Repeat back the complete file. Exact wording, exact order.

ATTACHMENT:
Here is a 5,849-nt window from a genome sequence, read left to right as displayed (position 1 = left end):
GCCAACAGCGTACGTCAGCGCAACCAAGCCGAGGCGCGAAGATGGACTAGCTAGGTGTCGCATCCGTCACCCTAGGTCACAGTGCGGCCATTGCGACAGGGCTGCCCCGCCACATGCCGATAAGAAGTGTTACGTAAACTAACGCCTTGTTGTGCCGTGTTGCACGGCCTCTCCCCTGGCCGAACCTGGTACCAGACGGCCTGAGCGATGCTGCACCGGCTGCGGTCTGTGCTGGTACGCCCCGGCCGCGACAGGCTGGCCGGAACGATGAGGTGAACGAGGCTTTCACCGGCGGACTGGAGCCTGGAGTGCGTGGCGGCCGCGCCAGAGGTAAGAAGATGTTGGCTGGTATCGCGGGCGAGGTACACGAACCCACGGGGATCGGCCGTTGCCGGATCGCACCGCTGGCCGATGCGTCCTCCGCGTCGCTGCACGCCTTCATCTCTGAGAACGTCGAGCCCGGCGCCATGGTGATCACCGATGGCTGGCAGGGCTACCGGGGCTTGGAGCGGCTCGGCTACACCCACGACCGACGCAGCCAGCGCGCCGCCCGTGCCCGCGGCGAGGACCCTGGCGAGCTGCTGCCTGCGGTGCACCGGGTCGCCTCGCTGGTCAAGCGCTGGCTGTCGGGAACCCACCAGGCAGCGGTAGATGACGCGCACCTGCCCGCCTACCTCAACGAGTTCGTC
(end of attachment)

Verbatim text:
Here is a 5,849-nt window from a genome sequence, read left to right as displayed (position 1 = left end):
GCCAACAGCGTACGTCAGCGCAACCAAGCCGAGGCGCGAAGATGGACTAGCTAGGTGTCGCATCCGTCACCCTAGGTCACAGTGCGGCCATTGCGACAGGGCTGCCCCGCCACATGCCGATAAGAAGTGTTACGTAAACTAACGCCTTGTTGTGCCGTGTTGCACGGCCTCTCCCCTGGCCGAACCTGGTACCAGACGGCCTGAGCGATGCTGCACCGGCTGCGGTCTGTGCTGGTACGCCCCGGCCGCGACAGGCTGGCCGGAACGATGAGGTGAACGAGGCTTTCACCGGCGGACTGGAGCCTGGAGTGCGTGGCGGCCGCGCCAGAGGTAAGAAGATGTTGGCTGGTATCGCGGGCGAGGTACACGAACCCACGGGGATCGGCCGTTGCCGGATCGCACCGCTGGCCGATGCGTCCTCCGCGTCGCTGCACGCCTTCATCTCTGAGAACGTCGAGCCCGGCGCCATGGTGATCACCGATGGCTGGCAGGGCTACCGGGGCTTGGAGCGGCTCGGCTACACCCACGACCGACGCAGCCAGCGCGCCGCCCGTGCCCGCGGCGAGGACCCTGGCGAGCTGCTGCCTGCGGTGCACCGGGTCGCCTCGCTGGTCAAGCGCTGGCTGTCGGGAACCCACCAGGCAGCGGTAGATGACGCGCACCTGCCCGCCTACCTCAACGAGTTCGTC